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Link to Excel

Create reliable links between Excel and PowerPoint / Word that update with the click of a button.


One of Macabacus' most popular features is the ability to link PowerPoint and Word to cell ranges and charts in Excel. When you export a range/chart to PowerPoint/Word, Macabacus links the pasted shape—a picture, table, chart, etc.—to the source range/chart. If you later modify the underlying Excel data, you can update the linked shape in PowerPoint/Word with the click of a button to reflect the new data.

Macabacus vs. Native Office Linking

Problems with Native Office Linking

Linking between Excel and PowerPoint/Word is possible with native Office functionality, but the limitations of this functionality render it practically useless. These limitations include:

  • Unreliable linking — Native Office links to Excel are easily broken because Office links to a cell range address, not the range itself. Suppose you copied range A1:A5 in your source workbook and then pasted it as a link in PowerPoint. Now, when you insert a single row above original cell A1 in your source workbook, the link still refers to cells A1:A5, rather than A2:A6, as we would expect.
  • Undesirable output formatting — When you paste cells as links natively in PowerPoint/Word, any features or formatting present in the source range will be present in the output. This includes font color-coding, red cell comment indicators, green formula inconsistency indicators, blue page break preview borders, and gridlines. These features and formatting have no place in your presentation-quality materials.
  • Bloated file size — When pasting cells or charts into PowerPoint/Word as links, you must paste embedded workbooks. If you have a presentation with twenty tables and charts linked to Excel, you will have twenty copies of the source workbook embedded within your presentation. This may increase the file size of your presentations and documents considerably.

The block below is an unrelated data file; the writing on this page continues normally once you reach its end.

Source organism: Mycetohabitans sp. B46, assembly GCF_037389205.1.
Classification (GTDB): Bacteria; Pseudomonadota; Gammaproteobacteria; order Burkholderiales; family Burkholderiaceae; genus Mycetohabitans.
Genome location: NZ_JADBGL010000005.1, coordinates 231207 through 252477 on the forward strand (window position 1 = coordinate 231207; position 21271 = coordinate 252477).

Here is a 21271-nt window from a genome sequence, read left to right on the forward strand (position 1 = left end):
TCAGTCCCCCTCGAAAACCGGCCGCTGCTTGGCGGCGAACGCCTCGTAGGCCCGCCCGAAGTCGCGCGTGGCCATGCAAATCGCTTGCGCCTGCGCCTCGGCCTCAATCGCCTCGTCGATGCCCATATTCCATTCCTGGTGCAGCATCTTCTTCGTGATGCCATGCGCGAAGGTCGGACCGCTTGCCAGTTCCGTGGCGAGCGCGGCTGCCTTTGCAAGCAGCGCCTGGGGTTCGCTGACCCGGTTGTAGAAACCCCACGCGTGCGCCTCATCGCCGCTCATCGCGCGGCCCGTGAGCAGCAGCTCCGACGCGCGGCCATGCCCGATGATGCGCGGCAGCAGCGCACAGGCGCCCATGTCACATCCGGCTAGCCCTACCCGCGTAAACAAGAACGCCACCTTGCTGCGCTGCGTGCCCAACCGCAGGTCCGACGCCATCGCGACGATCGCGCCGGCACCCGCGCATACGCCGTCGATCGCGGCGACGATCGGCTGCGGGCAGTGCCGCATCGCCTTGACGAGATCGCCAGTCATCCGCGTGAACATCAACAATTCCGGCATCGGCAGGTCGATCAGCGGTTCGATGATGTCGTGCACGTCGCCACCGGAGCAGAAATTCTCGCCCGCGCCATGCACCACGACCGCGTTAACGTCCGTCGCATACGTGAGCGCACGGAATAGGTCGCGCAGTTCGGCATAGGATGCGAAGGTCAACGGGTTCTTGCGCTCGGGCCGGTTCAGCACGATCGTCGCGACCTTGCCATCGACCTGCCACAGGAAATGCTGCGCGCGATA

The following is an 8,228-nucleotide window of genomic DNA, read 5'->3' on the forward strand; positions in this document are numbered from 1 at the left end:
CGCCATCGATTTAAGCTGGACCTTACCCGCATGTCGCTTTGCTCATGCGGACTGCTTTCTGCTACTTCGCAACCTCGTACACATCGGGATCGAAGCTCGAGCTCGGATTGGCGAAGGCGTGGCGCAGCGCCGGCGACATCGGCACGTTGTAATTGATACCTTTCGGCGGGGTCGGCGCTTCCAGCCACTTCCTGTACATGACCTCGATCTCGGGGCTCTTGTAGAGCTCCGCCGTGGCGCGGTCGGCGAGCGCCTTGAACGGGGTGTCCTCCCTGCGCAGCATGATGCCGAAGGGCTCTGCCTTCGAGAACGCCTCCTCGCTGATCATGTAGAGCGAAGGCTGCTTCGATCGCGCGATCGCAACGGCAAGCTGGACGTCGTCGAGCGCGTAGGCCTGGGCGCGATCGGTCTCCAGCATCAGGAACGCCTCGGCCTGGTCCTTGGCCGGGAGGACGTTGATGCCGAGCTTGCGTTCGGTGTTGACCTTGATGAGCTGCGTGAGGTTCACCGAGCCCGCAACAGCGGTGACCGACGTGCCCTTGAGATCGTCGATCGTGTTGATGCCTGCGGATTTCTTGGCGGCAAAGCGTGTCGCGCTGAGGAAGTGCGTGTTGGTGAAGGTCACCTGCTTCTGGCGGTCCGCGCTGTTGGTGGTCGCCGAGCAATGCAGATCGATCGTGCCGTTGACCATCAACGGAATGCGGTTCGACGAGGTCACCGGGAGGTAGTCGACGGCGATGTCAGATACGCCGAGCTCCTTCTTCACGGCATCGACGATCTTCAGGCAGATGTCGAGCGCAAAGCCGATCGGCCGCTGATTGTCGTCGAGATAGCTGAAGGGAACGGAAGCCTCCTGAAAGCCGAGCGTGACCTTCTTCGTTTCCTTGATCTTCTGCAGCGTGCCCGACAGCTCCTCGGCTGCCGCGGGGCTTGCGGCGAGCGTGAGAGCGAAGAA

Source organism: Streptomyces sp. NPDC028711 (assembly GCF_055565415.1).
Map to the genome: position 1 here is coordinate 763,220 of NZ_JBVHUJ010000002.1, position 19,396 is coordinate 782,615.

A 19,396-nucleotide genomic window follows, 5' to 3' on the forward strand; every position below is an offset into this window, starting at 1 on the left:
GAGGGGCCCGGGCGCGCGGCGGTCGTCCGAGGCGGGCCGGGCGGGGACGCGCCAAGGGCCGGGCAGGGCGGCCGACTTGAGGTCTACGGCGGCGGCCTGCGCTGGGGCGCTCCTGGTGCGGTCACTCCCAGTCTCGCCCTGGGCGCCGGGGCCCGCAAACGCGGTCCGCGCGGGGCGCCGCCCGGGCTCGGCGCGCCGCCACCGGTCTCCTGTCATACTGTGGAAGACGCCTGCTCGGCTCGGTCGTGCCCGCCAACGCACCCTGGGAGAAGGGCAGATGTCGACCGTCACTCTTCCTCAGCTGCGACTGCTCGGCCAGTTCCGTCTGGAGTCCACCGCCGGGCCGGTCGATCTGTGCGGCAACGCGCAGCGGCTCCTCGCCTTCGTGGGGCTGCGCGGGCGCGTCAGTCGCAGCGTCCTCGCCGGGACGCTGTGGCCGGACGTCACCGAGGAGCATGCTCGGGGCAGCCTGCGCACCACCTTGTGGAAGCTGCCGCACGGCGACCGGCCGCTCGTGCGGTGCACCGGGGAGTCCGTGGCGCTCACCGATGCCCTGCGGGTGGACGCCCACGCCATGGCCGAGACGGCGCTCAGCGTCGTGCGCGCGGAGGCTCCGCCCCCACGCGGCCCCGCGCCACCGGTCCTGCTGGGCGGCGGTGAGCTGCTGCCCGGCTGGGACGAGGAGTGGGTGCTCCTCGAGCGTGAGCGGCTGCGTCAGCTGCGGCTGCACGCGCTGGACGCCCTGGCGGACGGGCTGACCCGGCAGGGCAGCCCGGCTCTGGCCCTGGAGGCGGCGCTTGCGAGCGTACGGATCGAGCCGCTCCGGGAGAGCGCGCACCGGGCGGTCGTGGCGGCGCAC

Advantages of Macabacus Linking

Linking with Macabacus has a number of important advantages over native Office linking:

  • Reliable linking — When Macabacus links to a cell range, it links to the range object itself rather than the range address. This results in robust links that can only be broken if the linked range is deleted altogether or the source workbook is moved, renamed, or deleted. To do this, Macabacus uses range names that refer to linked ranges and are independent of their actual addresses. This is the same approach used by leading vendors of similar linking technologies (e.g., FactSet/DealMaven).
  • Control over output formatting — Macabacus can automatically recolor certain fonts to your default font color (typically black), hide gridlines, hide cell comment and formula inconsistency indicators, hide blue page break preview borders, hide chart borders, and more when exporting cells to PowerPoint/Word to give your output a professional appearance. Many of these options are customizable, and can be turned off if not desired.
  • Smaller file sizes — Macabacus lets you export cells to PowerPoint/Word as linked pictures that are much smaller in size (in terms of bytes) than embedded workbooks.